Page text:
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Volunteer Tom Harris, 71, a retired Vietnam veteran wanted to make a difference by helping make the transition from military life to civilian life easier by creating a Bible Study group at HVAF.
“We feel that veterans are spiritually disconnected which adds to the difficulty in transition,” says Tom. “My goal is to help veterans reconnect who are walking in spiritual darkness to walk in the light of God.”Tom worked at the U.S. Department of Veterans Administration Readjustment Counseling Program also known as the Vet Center and is an active member at Capitol City 7th Day Adventist Church.
“Starting a Bible Study group is something I’ve wanted to do for a long time,” says Tom. “Even though we didn’t have a lot of veterans in our church we had a lot of their family there. It was important to let those family members know that we care about their families.”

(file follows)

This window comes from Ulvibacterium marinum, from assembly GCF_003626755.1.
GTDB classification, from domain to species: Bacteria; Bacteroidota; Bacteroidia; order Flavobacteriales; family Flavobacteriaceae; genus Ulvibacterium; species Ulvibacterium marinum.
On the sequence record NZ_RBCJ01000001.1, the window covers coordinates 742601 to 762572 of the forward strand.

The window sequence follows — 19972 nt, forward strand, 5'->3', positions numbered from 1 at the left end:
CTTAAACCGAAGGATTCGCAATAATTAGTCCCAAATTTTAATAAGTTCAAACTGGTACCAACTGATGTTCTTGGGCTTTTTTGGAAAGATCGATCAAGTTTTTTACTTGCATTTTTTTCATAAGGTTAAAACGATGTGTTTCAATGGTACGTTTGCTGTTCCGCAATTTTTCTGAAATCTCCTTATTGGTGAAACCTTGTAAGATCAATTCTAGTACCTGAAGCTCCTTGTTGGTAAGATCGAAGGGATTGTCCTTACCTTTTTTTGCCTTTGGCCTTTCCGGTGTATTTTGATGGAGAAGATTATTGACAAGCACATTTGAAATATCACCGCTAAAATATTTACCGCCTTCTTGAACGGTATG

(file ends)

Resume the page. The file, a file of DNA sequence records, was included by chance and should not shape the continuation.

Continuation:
James Miller, an Airforce veteran and HVAF Peer Counselor, initially met with Tom.
“We wanted to make sure he was coming from scripture,” says James. “Turning to a higher power was necessary for me in my own personal drug addiction recovery and I was excited to be able to share this with our clients.”
Both James and Tom agree that spiritual stressors are subtle and generate far less attention than physical and mental stressors. However, spiritual stressors are significant and can cause permanent life changes for those who serve or served in combat.
Many veterans return home to face harsh realities of struggling families, unemployment and even homelessness. Battle wounds can be treated and even recognized with medals. But spiritual and emotional wounds, if left unaddressed, can linger for a lifetime.
Next month, Harris will begin holding Bible Study with HVAF’s recovery veterans.